Photoshop has been pushed out of the limelight by text-to-image assistants like Dall-E in recent months. But it also has some clever AI tricks, including a new “photo restore” tool that can repair your old photos, and even colorize them, with just one click.
The so-called “neural filter” (Adobe’s name for its AI-powered tools) has been in Photoshop’s beta since June, but recently migrated to the full desktop version of the app.
‘Photo Restoration’ offers to restore aged, torn and faded photos back to their former glory. Of course, this was possible in the past, but involved either cheap and cheerful applications (which served equivalent results) or an intimate knowledge of the clone buffer and channel splitter in Photoshop.
The tool is still currently in beta and is an optional 800MB download – you can find it by opening an image, clicking “Filters” in the menu bar, then choosing Neural Filters. But should you let go of your old family photos? And can it really save you hours of painstaking work? I tried it on some scratched, stained and chipped shots from the TechRadar team to find out…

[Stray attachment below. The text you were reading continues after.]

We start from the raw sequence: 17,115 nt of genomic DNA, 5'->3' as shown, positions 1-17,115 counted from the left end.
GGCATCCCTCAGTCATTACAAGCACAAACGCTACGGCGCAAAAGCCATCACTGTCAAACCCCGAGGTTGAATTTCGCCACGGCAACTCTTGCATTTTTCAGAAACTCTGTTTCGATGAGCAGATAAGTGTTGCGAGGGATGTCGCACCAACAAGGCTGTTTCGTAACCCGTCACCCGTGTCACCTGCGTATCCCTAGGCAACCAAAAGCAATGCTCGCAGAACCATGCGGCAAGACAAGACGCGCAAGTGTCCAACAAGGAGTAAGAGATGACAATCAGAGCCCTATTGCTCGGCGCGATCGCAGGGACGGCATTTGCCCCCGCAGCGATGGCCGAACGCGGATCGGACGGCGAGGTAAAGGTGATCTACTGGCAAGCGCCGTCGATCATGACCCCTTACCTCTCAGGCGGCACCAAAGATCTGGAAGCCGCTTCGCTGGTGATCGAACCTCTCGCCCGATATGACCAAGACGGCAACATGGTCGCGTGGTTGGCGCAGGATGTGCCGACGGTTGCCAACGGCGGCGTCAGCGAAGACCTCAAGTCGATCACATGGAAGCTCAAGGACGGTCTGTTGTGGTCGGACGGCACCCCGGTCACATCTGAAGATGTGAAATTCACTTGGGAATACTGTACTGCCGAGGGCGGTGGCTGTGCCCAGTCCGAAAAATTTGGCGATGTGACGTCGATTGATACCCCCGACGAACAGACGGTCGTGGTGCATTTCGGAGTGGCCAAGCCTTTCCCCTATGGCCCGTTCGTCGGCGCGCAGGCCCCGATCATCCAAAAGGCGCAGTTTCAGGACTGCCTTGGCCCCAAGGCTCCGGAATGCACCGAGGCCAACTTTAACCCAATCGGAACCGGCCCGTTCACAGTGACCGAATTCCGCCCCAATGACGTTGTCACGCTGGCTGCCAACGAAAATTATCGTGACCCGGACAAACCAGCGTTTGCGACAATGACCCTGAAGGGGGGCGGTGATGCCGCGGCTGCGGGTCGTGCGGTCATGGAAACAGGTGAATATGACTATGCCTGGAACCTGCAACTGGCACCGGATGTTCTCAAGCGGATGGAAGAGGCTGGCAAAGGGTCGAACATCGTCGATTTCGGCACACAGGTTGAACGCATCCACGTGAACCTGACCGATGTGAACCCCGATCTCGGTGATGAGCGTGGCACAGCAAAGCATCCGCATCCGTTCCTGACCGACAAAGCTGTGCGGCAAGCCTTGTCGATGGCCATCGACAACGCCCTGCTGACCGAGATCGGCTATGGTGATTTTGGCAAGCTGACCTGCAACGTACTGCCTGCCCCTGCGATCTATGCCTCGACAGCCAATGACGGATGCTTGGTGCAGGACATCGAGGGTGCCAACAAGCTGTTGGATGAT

What does Photoshop’s “Photo Restoration” tool do?
It’s fair to say that I came to Photoshop’s “Photo Restoration” filter with a sense of cynicism all seen before. AI photo editing has been around for a while, and top quality results have long been rare.
Then I ran the “Photo Restoration” filter and it’s fair to say my jaw hasn’t left the ground since. Even left totally at its default settings, the photo restoration filter offered a clear and obvious improvement on every aged image I went through. And it can, in fact, offer a few tools that will improve even modern images.
At a minimum, the “Photo Restoration” filter aims to do a few things. Color shifts are neutralized, faces are detected and enhanced, and contrast is boosted to counter the fading effects of age on older images.